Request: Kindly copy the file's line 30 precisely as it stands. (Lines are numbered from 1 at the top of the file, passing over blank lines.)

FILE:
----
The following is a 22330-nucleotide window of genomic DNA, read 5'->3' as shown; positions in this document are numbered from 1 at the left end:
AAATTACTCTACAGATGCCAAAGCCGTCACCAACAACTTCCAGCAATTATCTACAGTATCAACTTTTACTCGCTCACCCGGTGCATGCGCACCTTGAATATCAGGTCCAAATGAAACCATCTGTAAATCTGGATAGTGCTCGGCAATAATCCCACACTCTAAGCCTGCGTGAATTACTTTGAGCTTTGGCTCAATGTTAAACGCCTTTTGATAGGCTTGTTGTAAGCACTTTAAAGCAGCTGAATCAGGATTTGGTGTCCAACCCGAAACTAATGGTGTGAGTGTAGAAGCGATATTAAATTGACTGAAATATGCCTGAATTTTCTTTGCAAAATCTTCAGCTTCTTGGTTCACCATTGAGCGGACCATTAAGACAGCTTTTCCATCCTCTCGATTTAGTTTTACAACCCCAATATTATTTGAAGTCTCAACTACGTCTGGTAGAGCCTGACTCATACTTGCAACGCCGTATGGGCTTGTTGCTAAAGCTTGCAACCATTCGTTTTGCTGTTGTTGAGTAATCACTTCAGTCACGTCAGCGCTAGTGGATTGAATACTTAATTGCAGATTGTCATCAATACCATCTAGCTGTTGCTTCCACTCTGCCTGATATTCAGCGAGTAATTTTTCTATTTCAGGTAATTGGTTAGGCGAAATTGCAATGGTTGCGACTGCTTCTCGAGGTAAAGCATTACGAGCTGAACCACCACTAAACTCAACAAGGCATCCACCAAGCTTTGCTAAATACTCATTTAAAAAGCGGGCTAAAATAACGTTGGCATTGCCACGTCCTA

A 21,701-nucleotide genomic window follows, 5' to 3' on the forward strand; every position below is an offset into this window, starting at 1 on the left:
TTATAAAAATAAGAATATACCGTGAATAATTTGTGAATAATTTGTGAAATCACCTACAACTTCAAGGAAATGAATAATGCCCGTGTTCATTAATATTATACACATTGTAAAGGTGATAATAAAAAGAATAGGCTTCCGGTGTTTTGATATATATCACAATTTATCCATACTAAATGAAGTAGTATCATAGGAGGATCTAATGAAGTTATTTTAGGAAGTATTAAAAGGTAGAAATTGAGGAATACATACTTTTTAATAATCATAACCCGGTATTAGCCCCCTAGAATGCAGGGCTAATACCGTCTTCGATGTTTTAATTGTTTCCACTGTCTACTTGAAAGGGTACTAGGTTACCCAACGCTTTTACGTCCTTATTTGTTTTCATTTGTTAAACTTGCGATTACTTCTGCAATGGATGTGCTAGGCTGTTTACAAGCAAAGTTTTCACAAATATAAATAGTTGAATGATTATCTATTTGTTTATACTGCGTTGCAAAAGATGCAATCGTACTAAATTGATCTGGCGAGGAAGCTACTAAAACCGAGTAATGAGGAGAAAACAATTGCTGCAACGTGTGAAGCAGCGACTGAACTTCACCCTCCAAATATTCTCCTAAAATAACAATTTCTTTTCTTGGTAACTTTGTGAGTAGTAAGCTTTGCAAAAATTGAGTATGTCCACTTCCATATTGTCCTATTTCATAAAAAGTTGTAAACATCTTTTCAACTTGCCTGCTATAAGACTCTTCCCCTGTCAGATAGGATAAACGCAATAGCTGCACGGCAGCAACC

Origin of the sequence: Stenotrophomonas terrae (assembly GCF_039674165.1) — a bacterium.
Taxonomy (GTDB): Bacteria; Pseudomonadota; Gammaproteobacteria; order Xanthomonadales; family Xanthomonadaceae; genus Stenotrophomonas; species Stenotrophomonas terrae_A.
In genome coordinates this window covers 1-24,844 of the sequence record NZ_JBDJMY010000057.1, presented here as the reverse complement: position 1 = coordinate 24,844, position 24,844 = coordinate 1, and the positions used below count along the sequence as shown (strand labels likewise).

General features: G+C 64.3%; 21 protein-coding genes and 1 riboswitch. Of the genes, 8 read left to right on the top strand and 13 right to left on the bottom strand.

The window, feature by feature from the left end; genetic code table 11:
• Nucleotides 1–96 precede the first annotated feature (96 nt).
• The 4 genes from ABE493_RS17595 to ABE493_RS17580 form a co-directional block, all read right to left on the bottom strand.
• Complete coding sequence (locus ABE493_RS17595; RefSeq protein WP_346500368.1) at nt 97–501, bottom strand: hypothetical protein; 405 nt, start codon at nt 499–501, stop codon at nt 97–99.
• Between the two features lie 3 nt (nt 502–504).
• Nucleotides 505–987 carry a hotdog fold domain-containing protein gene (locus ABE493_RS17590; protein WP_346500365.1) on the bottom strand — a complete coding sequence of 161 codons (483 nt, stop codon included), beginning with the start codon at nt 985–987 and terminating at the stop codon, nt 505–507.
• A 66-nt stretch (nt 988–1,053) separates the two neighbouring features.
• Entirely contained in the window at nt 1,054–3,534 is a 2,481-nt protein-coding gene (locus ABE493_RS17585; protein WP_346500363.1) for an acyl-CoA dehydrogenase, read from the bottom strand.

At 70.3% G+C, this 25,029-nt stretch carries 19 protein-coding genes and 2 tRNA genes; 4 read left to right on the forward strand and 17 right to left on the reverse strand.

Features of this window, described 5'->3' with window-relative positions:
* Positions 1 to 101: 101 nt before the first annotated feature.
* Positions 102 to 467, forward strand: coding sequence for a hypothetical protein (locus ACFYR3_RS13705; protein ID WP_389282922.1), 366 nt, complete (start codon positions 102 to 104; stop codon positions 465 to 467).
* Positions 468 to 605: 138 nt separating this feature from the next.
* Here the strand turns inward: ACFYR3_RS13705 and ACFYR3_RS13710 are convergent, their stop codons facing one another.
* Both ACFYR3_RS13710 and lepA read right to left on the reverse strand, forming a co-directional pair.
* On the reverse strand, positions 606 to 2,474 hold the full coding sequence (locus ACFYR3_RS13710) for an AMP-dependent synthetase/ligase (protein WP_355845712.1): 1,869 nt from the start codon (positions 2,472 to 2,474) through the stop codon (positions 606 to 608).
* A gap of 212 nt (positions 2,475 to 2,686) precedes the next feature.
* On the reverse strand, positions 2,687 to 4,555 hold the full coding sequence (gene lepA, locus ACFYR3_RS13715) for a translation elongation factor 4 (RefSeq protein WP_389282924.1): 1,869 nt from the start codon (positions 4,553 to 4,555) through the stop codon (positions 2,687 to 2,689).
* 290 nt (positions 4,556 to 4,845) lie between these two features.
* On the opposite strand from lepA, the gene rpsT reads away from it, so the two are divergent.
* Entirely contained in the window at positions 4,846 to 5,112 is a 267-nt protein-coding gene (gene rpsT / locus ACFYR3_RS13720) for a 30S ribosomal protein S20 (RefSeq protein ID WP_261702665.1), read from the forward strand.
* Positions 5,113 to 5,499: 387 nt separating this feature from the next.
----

* Positions 5,113 to 5,499: 387 nt separating this feature from the next.